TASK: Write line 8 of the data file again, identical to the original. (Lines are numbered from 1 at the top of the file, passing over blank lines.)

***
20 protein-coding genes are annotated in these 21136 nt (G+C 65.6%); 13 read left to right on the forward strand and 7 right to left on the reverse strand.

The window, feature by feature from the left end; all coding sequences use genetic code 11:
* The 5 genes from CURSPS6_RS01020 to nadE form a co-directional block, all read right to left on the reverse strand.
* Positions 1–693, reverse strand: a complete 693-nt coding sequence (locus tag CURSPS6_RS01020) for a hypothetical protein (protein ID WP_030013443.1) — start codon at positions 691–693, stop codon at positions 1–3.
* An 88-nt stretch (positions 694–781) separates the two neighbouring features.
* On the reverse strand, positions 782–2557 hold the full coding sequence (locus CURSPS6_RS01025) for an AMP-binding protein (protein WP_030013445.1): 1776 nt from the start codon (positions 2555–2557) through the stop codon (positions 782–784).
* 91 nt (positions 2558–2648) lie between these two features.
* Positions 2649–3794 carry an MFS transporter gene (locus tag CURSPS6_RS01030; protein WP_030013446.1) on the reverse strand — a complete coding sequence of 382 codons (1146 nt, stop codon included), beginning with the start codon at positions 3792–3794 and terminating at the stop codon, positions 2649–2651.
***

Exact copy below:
* Positions 2649–3794 carry an MFS transporter gene (locus tag CURSPS6_RS01030; protein WP_030013446.1) on the reverse strand — a complete coding sequence of 382 codons (1146 nt, stop codon included), beginning with the start codon at positions 3792–3794 and terminating at the stop codon, positions 2649–2651.